Museum

Complesso museale di San Francesco

Via San Francesco, 5, Montone, (Perugia)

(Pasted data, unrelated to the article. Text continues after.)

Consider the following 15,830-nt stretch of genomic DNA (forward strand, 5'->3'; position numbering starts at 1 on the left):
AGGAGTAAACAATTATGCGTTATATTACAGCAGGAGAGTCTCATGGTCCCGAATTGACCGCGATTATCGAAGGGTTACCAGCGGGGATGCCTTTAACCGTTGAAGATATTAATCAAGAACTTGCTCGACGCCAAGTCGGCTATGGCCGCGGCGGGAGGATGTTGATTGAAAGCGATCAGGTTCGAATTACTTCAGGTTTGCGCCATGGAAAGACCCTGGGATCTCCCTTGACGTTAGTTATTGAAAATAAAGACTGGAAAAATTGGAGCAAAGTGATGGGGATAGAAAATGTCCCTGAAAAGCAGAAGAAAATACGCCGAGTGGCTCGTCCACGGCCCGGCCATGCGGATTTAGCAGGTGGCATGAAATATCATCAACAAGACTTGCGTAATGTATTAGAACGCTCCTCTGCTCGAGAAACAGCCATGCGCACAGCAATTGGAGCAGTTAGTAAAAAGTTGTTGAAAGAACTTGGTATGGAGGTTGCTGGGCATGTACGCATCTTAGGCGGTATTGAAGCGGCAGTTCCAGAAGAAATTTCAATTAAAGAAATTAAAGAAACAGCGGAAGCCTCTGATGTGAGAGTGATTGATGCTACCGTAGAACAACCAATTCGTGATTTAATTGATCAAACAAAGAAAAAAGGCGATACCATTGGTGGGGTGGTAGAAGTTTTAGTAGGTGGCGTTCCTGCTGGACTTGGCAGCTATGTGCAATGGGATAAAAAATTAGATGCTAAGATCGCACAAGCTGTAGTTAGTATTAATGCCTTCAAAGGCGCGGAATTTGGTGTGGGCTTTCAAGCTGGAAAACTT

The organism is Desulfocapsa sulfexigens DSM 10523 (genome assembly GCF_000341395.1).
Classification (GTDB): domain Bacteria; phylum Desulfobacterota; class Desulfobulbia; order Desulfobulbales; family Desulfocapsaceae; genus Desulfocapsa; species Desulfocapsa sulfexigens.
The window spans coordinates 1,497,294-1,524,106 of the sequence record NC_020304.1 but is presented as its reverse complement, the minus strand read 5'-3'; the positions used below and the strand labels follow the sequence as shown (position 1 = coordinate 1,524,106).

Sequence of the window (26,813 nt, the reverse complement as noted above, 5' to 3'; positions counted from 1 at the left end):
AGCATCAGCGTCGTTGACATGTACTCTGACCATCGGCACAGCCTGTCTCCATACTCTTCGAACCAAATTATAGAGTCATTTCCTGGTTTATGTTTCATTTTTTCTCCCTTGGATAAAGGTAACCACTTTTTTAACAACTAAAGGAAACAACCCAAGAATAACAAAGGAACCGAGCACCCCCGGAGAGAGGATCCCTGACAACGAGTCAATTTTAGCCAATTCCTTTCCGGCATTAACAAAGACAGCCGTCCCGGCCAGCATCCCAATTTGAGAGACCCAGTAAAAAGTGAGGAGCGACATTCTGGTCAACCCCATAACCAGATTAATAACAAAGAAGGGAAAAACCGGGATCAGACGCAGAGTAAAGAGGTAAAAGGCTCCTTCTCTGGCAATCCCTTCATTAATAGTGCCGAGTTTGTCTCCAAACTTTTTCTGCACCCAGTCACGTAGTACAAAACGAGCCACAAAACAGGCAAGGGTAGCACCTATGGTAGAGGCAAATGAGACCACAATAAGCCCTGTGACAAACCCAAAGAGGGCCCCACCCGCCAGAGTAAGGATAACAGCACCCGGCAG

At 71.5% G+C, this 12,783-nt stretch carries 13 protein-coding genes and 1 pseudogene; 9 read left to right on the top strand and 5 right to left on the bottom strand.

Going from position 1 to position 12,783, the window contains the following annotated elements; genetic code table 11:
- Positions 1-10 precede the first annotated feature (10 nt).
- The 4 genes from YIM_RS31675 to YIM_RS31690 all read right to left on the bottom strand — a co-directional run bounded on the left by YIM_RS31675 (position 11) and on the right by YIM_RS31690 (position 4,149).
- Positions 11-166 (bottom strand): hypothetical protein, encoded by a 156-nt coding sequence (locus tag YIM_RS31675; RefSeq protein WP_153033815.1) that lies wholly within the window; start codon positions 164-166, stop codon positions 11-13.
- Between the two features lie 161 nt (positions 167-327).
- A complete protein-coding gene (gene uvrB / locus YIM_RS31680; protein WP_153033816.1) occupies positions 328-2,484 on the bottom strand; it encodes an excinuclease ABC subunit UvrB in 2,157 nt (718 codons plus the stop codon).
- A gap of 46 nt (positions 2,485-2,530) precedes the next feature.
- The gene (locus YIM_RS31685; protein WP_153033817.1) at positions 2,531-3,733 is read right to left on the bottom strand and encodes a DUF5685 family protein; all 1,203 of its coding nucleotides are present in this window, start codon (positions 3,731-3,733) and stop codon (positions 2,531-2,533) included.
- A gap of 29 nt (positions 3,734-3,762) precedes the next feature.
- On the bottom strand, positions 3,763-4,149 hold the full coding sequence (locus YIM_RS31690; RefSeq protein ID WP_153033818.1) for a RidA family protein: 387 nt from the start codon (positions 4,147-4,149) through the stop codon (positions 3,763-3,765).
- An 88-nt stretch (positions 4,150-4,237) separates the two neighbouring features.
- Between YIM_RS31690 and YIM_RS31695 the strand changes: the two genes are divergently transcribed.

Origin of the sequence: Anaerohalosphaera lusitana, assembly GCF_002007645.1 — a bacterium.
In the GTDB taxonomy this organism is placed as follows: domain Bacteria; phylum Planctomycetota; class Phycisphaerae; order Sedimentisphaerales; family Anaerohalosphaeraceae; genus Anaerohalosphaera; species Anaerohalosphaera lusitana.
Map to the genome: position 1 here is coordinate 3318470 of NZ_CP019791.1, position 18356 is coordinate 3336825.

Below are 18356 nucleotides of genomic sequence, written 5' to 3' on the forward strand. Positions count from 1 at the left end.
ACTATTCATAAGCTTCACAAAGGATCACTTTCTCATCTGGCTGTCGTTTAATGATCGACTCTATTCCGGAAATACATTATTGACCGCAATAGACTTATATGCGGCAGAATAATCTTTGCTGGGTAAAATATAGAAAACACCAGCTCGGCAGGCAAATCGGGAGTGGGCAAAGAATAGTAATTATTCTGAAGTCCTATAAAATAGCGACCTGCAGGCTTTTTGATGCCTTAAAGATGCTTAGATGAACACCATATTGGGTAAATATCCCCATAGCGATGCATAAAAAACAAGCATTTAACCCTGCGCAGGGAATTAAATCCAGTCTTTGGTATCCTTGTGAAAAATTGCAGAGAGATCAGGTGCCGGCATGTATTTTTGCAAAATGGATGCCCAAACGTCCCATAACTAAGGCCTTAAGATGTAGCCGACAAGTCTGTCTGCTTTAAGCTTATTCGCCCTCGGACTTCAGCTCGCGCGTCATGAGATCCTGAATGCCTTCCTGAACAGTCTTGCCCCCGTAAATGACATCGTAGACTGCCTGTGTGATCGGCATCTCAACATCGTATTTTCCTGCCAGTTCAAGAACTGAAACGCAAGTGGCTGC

San Francesco Museum Complex The Complesso Museale di San Francesco reunites the Museo Civico di San Franceso and the MuseoEtnografico “Il Tamburo Parlante”, respectively the Civic Museum and the Ethnographic Museum in the same premises. It is housed in the Convent and Church of San Francesco, located in the center of Montone, at the end of a road made of a flight of steps leading from Piazza Fortebracci, the village center, to Via San Francesco, in Borgo Vecchio. The Museum, inaugurated in 1995, is endowed with a collection of paintings of remarkable worthiness. In the Gothic church hosting it, dated from the 14th century, the original furnishing have been partly rearranged while the convent rooms have been organized to host the Historical-Artistic Collection. When entering into the church, the beautiful carved portal—work of Bencivenni da Mercatello, dating 1514—cannot pass unnoticed. The frescoes of the apse, a work of the artist Antonio Alberti from Ferrara, are interesting, even if of fragmentary conservation. Commissioned in the 1420s by the famous soldier of fortune Braccio Fortebracci, Count of Montone, the cycle is the most important evidence of the courtly culture of Braccio. Apart from the choir’s stalls, which are finely carved, a Fortebracci family votive altar, bearing a fresco depicting St Anthony from Padua among Saints of the Perugian painter Bartolomeo Caporali, is preserved on the wall to the left. The Madonna of Mercy Gonfalon, of the same artist, is displayed in the museum. The Deposition wooden sculpture, from the Pieve di San Gregorio, dating from the 13th century, is undoubtedly among the most valuable works exhibited. A consistent collection of fabrics and liturgical goldsmith works, along with some painting executed by artists during the 16th and 17th centuries, complete the collection. The ethnographic collection called “Il Tamburo Parlante”—Talking Drum—is in the same complex. The items coming from Eastern Africa—Sudan, Ethiopia, Kenya and Tanzania—are arranged in four rooms. There are more than 600 pieces that are selected and arranged in a way that illustrates the interaction of the various African cultures in their natural environments where they developed.

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